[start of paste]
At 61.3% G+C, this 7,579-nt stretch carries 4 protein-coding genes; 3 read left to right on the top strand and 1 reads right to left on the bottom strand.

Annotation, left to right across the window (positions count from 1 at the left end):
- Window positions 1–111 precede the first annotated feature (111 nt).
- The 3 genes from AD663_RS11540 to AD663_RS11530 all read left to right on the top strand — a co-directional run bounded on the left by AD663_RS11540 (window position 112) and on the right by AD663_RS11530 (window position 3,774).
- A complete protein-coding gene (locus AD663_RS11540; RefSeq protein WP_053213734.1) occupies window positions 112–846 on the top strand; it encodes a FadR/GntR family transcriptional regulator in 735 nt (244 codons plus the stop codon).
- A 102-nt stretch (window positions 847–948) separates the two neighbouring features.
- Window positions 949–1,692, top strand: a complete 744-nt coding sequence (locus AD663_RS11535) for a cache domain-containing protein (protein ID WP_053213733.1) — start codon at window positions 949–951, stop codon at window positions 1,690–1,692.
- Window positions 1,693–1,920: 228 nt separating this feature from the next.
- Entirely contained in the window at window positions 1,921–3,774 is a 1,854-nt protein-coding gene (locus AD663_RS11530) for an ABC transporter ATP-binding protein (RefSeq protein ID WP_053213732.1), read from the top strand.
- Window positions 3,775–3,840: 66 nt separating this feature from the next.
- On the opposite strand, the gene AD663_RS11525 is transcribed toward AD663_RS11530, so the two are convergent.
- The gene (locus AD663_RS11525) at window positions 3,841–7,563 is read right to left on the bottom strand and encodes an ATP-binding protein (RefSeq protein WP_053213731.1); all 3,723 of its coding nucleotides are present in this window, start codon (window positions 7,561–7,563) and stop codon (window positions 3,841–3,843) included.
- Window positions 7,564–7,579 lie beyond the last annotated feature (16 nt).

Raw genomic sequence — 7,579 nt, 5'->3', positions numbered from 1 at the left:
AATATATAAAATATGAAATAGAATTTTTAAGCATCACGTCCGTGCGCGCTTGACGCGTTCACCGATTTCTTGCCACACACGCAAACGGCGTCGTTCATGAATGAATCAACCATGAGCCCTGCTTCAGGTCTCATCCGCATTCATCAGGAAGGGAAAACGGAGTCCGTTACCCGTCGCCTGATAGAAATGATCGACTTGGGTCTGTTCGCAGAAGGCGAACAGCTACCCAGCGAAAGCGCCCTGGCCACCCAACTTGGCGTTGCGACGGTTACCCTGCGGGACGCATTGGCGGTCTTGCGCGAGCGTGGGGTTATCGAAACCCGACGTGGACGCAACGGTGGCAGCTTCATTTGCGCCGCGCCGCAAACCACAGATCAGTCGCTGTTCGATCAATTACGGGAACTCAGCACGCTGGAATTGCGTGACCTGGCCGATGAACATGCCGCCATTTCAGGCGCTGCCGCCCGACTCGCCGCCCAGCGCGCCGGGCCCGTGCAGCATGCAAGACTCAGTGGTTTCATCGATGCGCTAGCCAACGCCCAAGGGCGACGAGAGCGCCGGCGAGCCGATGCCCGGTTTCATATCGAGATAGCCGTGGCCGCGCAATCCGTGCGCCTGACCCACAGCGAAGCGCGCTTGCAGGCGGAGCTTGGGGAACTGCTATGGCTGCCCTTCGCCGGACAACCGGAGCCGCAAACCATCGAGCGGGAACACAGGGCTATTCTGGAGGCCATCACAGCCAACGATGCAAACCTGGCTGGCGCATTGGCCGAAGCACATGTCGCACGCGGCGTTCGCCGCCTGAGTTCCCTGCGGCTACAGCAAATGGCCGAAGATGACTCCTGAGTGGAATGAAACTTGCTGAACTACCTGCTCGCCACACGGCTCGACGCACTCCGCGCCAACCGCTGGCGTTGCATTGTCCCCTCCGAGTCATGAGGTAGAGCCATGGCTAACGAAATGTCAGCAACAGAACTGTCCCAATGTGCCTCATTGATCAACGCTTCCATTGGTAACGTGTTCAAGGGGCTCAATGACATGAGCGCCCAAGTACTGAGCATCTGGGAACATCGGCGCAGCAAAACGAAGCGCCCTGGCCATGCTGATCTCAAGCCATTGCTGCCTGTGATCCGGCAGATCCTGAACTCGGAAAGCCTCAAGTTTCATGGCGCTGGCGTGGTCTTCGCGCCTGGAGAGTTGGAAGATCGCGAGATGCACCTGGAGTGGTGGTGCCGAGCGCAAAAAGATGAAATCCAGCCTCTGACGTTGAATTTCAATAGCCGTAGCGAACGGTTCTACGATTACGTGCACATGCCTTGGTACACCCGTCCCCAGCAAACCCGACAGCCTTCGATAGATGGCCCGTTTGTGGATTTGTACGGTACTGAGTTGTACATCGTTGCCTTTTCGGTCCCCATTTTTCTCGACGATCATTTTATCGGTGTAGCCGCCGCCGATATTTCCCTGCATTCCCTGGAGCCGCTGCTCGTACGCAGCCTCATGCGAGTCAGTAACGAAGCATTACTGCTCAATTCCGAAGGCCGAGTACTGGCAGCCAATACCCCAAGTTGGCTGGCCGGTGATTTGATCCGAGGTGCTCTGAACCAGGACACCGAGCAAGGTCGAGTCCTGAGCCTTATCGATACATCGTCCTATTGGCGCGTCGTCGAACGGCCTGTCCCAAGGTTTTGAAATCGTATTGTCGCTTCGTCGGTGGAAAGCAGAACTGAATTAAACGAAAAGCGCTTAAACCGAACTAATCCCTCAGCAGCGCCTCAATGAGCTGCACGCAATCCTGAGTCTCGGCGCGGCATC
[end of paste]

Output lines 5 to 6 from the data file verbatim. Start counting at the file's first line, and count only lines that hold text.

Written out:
- A complete protein-coding gene (locus AD663_RS11540; RefSeq protein WP_053213734.1) occupies window positions 112–846 on the top strand; it encodes a FadR/GntR family transcriptional regulator in 735 nt (244 codons plus the stop codon).
- A 102-nt stretch (window positions 847–948) separates the two neighbouring features.